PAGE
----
So they didn't answer Jesus. They quit talking. They quit listening. They weren't going to change. It was too costly. It would cost them the entire system they had been living for. It would cost them the comfort of knowing they were right, the comfort of a belief that had been, well, comfortable. It would cost them their security, because their money came from their system of belief. It was too far to go. So they abandoned the uncomfortable consideration of uncomfortable truths. They quit talking; they quit listening; they started plotting how they could undermine this troublemaker, if necessary, with violence.

Every social movement that has challenged the established privileges has met the same kind [of] resistance. Every economic reform that has challenged the established interests has met the same kind of resistance. Every new discovery that has broken with the conventional paradigm has met the same kind of resistance.

It's almost impossible to attack entrenched power straight-on. It must be undermined. Usually its destructive power has to be brought out into the open where everyone can see its brokenness. But that means victims. Dogs on the bridge at Selma. Witches drowned and gay people burned (fagged). Union organizers busted. Sick people without access to medicine letting their suffering be filmed on TV. Illegal pictures of body bags. Homeless people in your face. A gay bishop who isn't invited to Lambeth.

"By what authority?" the authorities demand, as they shut down and shut up the uncomfortable ones.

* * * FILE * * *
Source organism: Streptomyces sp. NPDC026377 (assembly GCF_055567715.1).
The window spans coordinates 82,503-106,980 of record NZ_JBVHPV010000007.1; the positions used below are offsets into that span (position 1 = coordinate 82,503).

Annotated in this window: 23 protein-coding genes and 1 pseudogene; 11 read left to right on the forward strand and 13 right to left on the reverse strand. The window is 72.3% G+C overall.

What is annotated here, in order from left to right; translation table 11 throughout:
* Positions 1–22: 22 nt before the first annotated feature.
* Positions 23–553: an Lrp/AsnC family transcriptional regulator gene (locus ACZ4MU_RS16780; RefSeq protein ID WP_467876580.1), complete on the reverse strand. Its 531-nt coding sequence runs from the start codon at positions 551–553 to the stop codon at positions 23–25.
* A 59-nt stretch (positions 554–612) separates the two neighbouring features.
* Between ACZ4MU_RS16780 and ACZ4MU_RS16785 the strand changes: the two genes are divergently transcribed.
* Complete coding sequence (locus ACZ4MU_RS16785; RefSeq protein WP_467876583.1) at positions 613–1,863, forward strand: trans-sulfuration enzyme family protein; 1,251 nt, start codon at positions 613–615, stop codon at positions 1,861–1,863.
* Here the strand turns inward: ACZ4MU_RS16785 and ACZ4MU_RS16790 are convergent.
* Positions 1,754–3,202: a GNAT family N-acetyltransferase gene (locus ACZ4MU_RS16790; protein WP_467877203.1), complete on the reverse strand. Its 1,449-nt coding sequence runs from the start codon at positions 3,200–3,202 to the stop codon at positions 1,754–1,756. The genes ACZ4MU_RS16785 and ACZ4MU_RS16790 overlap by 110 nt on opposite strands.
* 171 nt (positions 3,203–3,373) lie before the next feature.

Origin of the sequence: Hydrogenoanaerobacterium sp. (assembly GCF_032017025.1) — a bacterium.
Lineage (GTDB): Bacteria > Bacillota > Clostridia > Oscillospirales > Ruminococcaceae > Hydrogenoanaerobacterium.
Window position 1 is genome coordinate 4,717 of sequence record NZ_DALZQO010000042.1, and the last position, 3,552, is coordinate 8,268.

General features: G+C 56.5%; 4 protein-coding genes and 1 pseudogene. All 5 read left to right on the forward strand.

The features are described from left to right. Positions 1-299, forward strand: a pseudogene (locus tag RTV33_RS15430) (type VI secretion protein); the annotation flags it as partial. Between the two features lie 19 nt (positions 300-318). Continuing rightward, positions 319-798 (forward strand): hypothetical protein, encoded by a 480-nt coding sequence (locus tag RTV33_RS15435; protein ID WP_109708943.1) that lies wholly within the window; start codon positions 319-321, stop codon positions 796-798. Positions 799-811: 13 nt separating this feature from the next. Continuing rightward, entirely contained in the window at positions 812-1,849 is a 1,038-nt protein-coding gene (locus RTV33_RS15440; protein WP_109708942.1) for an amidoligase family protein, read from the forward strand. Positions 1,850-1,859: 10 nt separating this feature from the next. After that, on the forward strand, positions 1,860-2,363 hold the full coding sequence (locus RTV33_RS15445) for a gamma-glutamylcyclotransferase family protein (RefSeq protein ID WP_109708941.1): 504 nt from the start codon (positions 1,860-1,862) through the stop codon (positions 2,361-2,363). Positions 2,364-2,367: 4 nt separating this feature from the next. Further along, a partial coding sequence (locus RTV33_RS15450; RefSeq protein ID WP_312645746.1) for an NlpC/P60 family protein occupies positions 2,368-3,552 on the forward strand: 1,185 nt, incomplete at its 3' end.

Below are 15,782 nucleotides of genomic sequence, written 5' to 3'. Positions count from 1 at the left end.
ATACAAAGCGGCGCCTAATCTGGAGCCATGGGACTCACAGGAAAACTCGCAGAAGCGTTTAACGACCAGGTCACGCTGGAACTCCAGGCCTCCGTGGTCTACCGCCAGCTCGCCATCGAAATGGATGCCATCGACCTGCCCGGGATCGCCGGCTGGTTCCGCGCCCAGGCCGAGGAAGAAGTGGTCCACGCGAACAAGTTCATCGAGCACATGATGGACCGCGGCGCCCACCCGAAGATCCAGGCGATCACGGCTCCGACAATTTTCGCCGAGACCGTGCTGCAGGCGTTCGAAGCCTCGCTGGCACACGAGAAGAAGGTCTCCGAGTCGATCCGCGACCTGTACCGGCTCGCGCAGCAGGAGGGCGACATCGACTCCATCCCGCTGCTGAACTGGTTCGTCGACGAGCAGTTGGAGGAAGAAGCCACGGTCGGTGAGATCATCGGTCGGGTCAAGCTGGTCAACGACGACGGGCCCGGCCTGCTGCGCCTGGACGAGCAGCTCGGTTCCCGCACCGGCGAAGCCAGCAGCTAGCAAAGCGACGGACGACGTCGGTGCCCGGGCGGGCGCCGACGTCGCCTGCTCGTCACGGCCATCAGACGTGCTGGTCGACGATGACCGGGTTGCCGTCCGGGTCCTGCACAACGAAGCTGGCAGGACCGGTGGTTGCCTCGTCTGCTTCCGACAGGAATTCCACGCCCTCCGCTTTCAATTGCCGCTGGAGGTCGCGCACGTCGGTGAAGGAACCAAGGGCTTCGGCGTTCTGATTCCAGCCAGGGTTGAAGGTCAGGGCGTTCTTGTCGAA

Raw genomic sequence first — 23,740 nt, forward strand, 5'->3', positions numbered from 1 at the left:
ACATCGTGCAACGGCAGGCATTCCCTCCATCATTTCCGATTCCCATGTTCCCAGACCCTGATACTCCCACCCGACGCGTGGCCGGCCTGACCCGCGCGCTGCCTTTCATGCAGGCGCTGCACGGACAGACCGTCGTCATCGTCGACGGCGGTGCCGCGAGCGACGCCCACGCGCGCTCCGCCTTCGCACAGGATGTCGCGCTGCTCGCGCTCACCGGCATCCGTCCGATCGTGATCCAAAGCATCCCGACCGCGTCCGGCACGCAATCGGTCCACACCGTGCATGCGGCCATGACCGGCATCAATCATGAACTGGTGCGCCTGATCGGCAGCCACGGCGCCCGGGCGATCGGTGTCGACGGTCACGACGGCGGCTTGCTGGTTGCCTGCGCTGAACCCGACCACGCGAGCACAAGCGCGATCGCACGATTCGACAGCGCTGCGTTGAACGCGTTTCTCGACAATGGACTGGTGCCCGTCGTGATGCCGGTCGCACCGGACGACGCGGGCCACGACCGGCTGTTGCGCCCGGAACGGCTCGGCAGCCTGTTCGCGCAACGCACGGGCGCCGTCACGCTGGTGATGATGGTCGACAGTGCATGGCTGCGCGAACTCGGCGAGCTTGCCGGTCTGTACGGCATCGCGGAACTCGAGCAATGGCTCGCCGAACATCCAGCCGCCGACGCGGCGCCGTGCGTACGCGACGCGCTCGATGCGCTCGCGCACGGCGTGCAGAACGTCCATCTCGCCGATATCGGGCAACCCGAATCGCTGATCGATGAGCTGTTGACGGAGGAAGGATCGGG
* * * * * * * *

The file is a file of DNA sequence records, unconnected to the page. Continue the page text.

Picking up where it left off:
Most of the time now, the answer from the challengers is, "Jesus." By the authority of Jesus. By his example of compassion and healing and forgiveness and generosity and love. By the authority of Jesus the victims confront the abusive and violent. He's tipped the scales forever.
Amen and amen.

Back during GC06, I subscribed to Lowell's daily postings. Now, his Morning Reflections is a brief thought about the scripture readings from the Daily Office of Morning and Evening Prayer. I encourage you to check out his blog.

Now … I'm really trying not to get sucked back into Battlestar Anglicana. I'm still eschewing – at least through this Holy Week – those sites that focus on the sturm und drang of the Episcopal Church and Anglican Communion.

But when Lowell Grisham puts yesterday's "By what authority …?" gospel story this way, it is impossible for me not to see the parallel between what the religious leaders did to Jesus and what the self-righteous rejectionists today are doing to many of us in the Episcopal Church.

3 Comments:

Anonymous Anonymous said...

As one of those, quiet revolutionists, I have to admit that while I am doing the what I can to get these midwestern traditionalists to think outside the box and outside their comfort zone, I have the fear that I will be burned at the stake for being a heretic. There are so many hoops and unseen traps that have been set in place that I know "the powers that be" will find a way to make something that could be a wonderful experience with our Maundy Thursday Seder/Eucharist into something so ugly and unnatural. I can hear it now, "We aren't Jewish, we don't have to follow the traditions", instead of putting themselves into the "upper room", being there with our Lord observing the same traditions and stories that were told the night of his betrayal, transitioning from old to new commandments, and really knowing that the cup he offered to his disciples was by tradition the cup of hope in anticipation of the Messiah, showing that Messiah was finally in thier midst. Lets face it the priests that condemed our Lord were those who practiced the tradtional way while Jesus was the revolutionary. I would rather walk in Jesus footsteps and dust off the cobwebs of "its the way its always been done" than lapse into the coma of religious complacency and comfort.

3/20/2008 8:53 AM  
Blogger Lisa Fox said...

Is that you, R? If so, remember I've got your back and will be there with you tonight.

Richard Wilbur wrote,
It takes a sky blue juggler
with five bouncing balls
to shake up our gravity.

[At least that's my memory of the lines.]

You're not a heretic, but you may be a skyblue juggler. ;-)

3/20/2008 9:17 AM  
Blogger Elizabeth Kaeton said...

Amen. Skyblue juggler indeed!

3/21/2008 8:30 PM  

Post a Comment

Links to this post:

Create a Link

<< Home